# Homework Help: Compass deflection by overhead transmission lines

1. Jun 2, 2013

### SQUIDDO

Problem Description:
A hiker is reading a compass under an overhead transmission line that is 5.1m above the ground and carries a current of 807A in a horizontal direction from North to South. Assume the earth's field is of the order 0.5*10^-4T.

A) Determine the magnitude of the field produced by the transmission line at a point directly underneath

B) Due to the transmission line, the compass will be deflected by a certain angle instead of pointing north. Find this angle in degrees

Relevant equations:
1. Magnetic field of a straight conductor at distance 'd' = (μ/4π)*(2I/d)

Attempt at Solution:
Using the equation above and a given value for mu, I was able to find the strength of the magnetic field directly underneath the wire as being 3.164*10^-5

As for the next step, I'm totally lost. I was thinking of finding the forces on the compass due to the transmission line compared to Earth's field, and using vector lines to find the deflection, but I have no idea of the charge on the compass or anything.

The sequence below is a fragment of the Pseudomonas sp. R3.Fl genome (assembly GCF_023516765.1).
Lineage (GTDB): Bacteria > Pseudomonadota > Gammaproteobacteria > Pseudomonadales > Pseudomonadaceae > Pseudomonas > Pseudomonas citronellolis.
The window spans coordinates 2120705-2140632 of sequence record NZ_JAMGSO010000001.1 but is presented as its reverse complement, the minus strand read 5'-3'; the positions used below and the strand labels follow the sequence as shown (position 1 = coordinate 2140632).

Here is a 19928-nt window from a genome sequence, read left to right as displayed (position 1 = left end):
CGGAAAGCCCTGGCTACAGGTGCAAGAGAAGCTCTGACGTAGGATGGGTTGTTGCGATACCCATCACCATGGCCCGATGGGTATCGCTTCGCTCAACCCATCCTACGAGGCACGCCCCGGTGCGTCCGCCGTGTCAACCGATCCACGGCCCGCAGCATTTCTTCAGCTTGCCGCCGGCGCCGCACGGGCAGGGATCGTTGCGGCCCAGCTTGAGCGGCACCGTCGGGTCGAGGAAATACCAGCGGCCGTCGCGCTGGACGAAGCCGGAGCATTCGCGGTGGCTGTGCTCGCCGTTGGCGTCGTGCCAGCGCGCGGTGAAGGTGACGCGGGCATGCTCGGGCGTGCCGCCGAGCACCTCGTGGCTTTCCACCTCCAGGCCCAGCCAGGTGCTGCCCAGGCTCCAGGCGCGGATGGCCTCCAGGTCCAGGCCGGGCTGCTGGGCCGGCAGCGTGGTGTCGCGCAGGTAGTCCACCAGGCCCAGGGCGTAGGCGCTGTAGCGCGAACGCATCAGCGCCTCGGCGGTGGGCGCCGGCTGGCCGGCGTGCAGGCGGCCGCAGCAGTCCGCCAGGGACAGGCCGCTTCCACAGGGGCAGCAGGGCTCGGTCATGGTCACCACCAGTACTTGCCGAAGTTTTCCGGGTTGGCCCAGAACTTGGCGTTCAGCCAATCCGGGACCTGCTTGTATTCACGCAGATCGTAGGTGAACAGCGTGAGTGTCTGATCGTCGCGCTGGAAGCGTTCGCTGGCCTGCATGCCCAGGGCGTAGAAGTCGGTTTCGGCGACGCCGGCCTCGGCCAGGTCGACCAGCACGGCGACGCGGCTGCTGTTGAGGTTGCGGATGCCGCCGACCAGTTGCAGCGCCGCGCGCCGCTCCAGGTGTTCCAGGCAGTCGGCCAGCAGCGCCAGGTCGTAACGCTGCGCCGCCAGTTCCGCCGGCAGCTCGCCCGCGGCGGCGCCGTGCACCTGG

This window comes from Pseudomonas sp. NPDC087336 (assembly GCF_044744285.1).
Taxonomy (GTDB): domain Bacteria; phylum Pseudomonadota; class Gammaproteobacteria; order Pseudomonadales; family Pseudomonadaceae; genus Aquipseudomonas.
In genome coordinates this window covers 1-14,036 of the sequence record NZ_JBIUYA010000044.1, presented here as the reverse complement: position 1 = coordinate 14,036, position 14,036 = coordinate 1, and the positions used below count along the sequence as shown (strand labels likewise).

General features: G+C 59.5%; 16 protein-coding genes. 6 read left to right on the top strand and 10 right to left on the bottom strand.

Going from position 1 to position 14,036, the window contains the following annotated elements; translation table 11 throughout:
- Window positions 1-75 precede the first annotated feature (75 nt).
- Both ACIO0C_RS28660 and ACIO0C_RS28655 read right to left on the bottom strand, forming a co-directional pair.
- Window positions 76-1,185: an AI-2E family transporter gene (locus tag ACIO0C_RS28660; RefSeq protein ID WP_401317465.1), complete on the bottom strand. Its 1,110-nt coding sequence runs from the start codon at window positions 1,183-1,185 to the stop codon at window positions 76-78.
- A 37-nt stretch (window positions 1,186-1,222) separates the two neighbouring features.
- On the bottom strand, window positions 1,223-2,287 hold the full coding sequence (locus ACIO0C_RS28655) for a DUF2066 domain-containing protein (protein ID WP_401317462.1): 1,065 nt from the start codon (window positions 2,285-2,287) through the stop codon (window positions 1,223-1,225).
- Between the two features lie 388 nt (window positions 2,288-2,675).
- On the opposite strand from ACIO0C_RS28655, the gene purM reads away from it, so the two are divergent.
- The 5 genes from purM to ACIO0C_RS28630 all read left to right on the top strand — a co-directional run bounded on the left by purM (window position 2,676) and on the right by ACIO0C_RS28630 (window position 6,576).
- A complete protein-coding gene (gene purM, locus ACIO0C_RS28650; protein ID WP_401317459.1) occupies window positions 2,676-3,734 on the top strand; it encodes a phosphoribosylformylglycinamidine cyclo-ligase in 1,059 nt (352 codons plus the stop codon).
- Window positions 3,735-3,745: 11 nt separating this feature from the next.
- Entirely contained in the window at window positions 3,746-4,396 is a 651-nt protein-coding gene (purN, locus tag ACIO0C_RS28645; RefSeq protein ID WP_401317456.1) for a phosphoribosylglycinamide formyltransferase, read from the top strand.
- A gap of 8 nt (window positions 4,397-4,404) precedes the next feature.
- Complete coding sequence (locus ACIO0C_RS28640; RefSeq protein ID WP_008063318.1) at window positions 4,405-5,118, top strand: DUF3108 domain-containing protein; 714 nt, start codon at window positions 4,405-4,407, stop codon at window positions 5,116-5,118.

I also thought I could just take the relative directions and sizes of the earth's field and then draw vectors from there, but I don't know if that's allowed.

What can I do? Thanks for your time!

2. Jun 2, 2013

### TSny

Yes, it's allowed . What do you get? (You don't need the "charge" of the compass. Just figure out the direction of the net magnetic field.)

3. Jun 2, 2013

### SQUIDDO

In that case, I draw two vectors to represent the magnetic field directly under the wire due to the wire (A), and due to the earth (B).

Assembling them head-to-tail, tan(theta) = B/A
So theta must be ~33 degrees, which is right! Thanks!